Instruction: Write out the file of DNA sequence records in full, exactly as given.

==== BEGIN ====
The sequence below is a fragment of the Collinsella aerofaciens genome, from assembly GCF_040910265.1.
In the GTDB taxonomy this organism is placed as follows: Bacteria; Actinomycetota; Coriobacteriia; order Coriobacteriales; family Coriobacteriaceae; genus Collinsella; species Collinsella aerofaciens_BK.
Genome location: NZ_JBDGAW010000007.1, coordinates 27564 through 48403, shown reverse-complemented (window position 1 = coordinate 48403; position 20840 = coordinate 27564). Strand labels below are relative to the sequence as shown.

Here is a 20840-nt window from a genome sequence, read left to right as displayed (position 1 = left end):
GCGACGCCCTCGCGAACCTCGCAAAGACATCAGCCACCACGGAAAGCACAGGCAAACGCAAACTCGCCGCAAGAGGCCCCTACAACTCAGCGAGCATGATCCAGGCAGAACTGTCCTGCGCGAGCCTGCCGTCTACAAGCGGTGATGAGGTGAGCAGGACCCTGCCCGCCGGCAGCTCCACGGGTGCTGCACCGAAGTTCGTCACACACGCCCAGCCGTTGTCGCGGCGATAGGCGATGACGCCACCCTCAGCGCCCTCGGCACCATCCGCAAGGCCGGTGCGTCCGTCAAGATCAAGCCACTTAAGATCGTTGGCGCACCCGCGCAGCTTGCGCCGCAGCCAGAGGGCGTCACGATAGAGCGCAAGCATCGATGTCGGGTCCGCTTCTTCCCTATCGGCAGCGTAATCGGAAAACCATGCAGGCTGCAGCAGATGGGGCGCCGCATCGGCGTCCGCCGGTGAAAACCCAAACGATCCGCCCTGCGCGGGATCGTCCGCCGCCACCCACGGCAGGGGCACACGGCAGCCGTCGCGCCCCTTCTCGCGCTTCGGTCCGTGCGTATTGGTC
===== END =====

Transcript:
The sequence below is a fragment of the Collinsella aerofaciens genome, from assembly GCF_040910265.1.
In the GTDB taxonomy this organism is placed as follows: Bacteria; Actinomycetota; Coriobacteriia; order Coriobacteriales; family Coriobacteriaceae; genus Collinsella; species Collinsella aerofaciens_BK.
Genome location: NZ_JBDGAW010000007.1, coordinates 27564 through 48403, shown reverse-complemented (window position 1 = coordinate 48403; position 20840 = coordinate 27564). Strand labels below are relative to the sequence as shown.

Here is a 20840-nt window from a genome sequence, read left to right as displayed (position 1 = left end):
GCGACGCCCTCGCGAACCTCGCAAAGACATCAGCCACCACGGAAAGCACAGGCAAACGCAAACTCGCCGCAAGAGGCCCCTACAACTCAGCGAGCATGATCCAGGCAGAACTGTCCTGCGCGAGCCTGCCGTCTACAAGCGGTGATGAGGTGAGCAGGACCCTGCCCGCCGGCAGCTCCACGGGTGCTGCACCGAAGTTCGTCACACACGCCCAGCCGTTGTCGCGGCGATAGGCGATGACGCCACCCTCAGCGCCCTCGGCACCATCCGCAAGGCCGGTGCGTCCGTCAAGATCAAGCCACTTAAGATCGTTGGCGCACCCGCGCAGCTTGCGCCGCAGCCAGAGGGCGTCACGATAGAGCGCAAGCATCGATGTCGGGTCCGCTTCTTCCCTATCGGCAGCGTAATCGGAAAACCATGCAGGCTGCAGCAGATGGGGCGCCGCATCGGCGTCCGCCGGTGAAAACCCAAACGATCCGCCCTGCGCGGGATCGTCCGCCGCCACCCACGGCAGGGGCACACGGCAGCCGTCGCGCCCCTTCTCGCGCTTCGGTCCGTGCGTATTGGTC